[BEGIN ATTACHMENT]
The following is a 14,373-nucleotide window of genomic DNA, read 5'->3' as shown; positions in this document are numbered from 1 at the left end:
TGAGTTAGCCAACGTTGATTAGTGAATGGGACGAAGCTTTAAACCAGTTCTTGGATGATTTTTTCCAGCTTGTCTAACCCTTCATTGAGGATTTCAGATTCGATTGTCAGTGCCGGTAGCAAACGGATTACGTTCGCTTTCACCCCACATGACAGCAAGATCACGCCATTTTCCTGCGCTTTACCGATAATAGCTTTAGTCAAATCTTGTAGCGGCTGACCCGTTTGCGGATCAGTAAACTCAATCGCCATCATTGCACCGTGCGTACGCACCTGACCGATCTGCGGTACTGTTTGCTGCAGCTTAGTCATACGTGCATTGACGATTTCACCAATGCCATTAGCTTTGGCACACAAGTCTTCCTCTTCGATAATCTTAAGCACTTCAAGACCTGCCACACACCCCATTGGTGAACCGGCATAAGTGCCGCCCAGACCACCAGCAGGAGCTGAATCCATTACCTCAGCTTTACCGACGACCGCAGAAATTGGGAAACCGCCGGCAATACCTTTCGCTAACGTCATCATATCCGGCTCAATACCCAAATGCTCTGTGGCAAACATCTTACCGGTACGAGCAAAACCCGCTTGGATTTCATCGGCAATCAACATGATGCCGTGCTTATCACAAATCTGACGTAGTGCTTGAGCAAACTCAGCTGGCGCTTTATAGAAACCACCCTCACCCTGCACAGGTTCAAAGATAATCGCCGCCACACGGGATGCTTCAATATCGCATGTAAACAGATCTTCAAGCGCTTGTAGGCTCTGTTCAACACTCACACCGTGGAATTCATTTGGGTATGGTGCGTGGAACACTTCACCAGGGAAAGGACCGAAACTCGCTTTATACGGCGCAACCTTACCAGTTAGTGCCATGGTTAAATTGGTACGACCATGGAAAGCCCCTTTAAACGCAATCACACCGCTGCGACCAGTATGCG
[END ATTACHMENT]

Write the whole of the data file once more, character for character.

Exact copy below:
The following is a 14,373-nucleotide window of genomic DNA, read 5'->3' as shown; positions in this document are numbered from 1 at the left end:
TGAGTTAGCCAACGTTGATTAGTGAATGGGACGAAGCTTTAAACCAGTTCTTGGATGATTTTTTCCAGCTTGTCTAACCCTTCATTGAGGATTTCAGATTCGATTGTCAGTGCCGGTAGCAAACGGATTACGTTCGCTTTCACCCCACATGACAGCAAGATCACGCCATTTTCCTGCGCTTTACCGATAATAGCTTTAGTCAAATCTTGTAGCGGCTGACCCGTTTGCGGATCAGTAAACTCAATCGCCATCATTGCACCGTGCGTACGCACCTGACCGATCTGCGGTACTGTTTGCTGCAGCTTAGTCATACGTGCATTGACGATTTCACCAATGCCATTAGCTTTGGCACACAAGTCTTCCTCTTCGATAATCTTAAGCACTTCAAGACCTGCCACACACCCCATTGGTGAACCGGCATAAGTGCCGCCCAGACCACCAGCAGGAGCTGAATCCATTACCTCAGCTTTACCGACGACCGCAGAAATTGGGAAACCGCCGGCAATACCTTTCGCTAACGTCATCATATCCGGCTCAATACCCAAATGCTCTGTGGCAAACATCTTACCGGTACGAGCAAAACCCGCTTGGATTTCATCGGCAATCAACATGATGCCGTGCTTATCACAAATCTGACGTAGTGCTTGAGCAAACTCAGCTGGCGCTTTATAGAAACCACCCTCACCCTGCACAGGTTCAAAGATAATCGCCGCCACACGGGATGCTTCAATATCGCATGTAAACAGATCTTCAAGCGCTTGTAGGCTCTGTTCAACACTCACACCGTGGAATTCATTTGGGTATGGTGCGTGGAACACTTCACCAGGGAAAGGACCGAAACTCGCTTTATACGGCGCAACCTTACCAGTTAGTGCCATGGTTAAATTGGTACGACCATGGAAAGCCCCTTTAAACGCAATCACACCGCTGCGACCAGTATGCG